Bill for mental health passes Assembly with Supervisors’ support
Signal file photo of the state's Capitol building ion Sacramento
By Crystal Duan
Wednesday, May 30th, 2018

A state bill to help the mental health crisis passed the Assembly floor on Wednesday with support from the Los Angeles County Board of Supervisors. It now moves to the state Senate for approval.

Supervisors Kathryn Barger and Mark Ridley-Thomas had motioned in January to sponsor Assembly Bill 1971, which would amend the state’s definition of ‘gravely disabled’ to help the county provide critical medical care for the mentally ill.

Per a recommendation by the Los Angeles County of Department of Mental Health the definition of gravely disabled would now include, “a condition in which a person, as a result of a mental health disorder, is unable to provide for his or her basic personal needs for food, clothing, shelter, or medical treatment where the lack or failure of such treatment may result in substantial physical harm or death.”  

Barger said that more than 830 homeless people died on the streets of L.A. County last year, and that with proper medical attention, those deaths could have been prevented.

“Allowing the most vulnerable to languish and even die on the streets without a lifeline to medical care is inhumane,” she said. “With today’s action, we can move forward to employ an effective approach to help deliver life-saving treatment and care for those desperately in need and add California to 37 other states who consider medical treatment a basic human need for those suffering from a mental illness.”

The supervisors originally approved a motion by Barger from October 2017 that directed the department to work with mental health advocacy groups, civil rights organizations and other stakeholders to develop this legislative recommendation.  

“Acknowledging that signs of physical harm due to self-neglect as a result of serious mental conditions are a rational and objective means for detecting grave disability,” said Jonathan Sherin, department director.

The bill would impose employ local agencies to establish procedures for evaluating an individual’s mental health, according to the bill’s text.

Numerous mental health professionals and advocates voiced support for the motion including Susan Patrovi, Medical Director of Homeless Healthcare LA, Brittney Weissman, Executive Director of National Alliance on Mental Illness, the Los Angeles County Council and Los Angeles City Councilmember David Ryu.

 

The proposed addition was similar to criteria used in 37 states nationwide.

 

About the author

Crystal Duan

Crystal Duan

Signal file photo of the state's Capitol building ion Sacramento

Bill for mental health passes Assembly with Supervisors’ support

A state bill to help the mental health crisis passed the Assembly floor on Wednesday with support from the Los Angeles County Board of Supervisors. It now moves to the state Senate for approval.

Supervisors Kathryn Barger and Mark Ridley-Thomas had motioned in January to sponsor Assembly Bill 1971, which would amend the state’s definition of ‘gravely disabled’ to help the county provide critical medical care for the mentally ill.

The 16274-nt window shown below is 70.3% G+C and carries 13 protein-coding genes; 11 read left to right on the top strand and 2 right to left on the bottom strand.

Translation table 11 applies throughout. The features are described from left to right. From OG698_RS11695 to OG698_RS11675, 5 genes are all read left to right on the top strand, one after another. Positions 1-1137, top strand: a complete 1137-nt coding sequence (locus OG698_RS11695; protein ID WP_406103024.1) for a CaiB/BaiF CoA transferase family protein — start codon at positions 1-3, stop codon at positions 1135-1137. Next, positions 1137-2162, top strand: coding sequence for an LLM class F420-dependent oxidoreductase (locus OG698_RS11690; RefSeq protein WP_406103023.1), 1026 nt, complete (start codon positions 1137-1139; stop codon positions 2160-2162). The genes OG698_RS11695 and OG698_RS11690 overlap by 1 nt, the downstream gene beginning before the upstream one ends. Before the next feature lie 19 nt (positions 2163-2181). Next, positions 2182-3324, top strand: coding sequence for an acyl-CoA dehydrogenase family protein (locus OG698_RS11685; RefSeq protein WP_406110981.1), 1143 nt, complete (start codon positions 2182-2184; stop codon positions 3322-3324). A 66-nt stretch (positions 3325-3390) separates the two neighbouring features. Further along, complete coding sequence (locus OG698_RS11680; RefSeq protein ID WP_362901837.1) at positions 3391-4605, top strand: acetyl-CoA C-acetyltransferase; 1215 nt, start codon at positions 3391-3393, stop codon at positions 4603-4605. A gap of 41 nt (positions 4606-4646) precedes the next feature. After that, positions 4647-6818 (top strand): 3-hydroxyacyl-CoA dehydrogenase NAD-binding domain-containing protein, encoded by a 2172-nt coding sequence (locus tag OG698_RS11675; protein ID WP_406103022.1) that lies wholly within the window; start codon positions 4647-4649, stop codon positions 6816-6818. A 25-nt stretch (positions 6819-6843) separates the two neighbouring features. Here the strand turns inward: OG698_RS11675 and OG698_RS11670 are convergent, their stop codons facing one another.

Per a recommendation by the Los Angeles County of Department of Mental Health the definition of gravely disabled would now include, “a condition in which a person, as a result of a mental health disorder, is unable to provide for his or her basic personal needs for food, clothing, shelter, or medical treatment where the lack or failure of such treatment may result in substantial physical harm or death.”  

Barger said that more than 830 homeless people died on the streets of L.A. County last year, and that with proper medical attention, those deaths could have been prevented.

“Allowing the most vulnerable to languish and even die on the streets without a lifeline to medical care is inhumane,” she said. “With today’s action, we can move forward to employ an effective approach to help deliver life-saving treatment and care for those desperately in need and add California to 37 other states who consider medical treatment a basic human need for those suffering from a mental illness.”

The supervisors originally approved a motion by Barger from October 2017 that directed the department to work with mental health advocacy groups, civil rights organizations and other stakeholders to develop this legislative recommendation.  

“Acknowledging that signs of physical harm due to self-neglect as a result of serious mental conditions are a rational and objective means for detecting grave disability,” said Jonathan Sherin, department director.

The bill would impose employ local agencies to establish procedures for evaluating an individual’s mental health, according to the bill’s text.

Numerous mental health professionals and advocates voiced support for the motion including Susan Patrovi, Medical Director of Homeless Healthcare LA, Brittney Weissman, Executive Director of National Alliance on Mental Illness, the Los Angeles County Council and Los Angeles City Councilmember David Ryu.

 

The proposed addition was similar to criteria used in 37 states nationwide.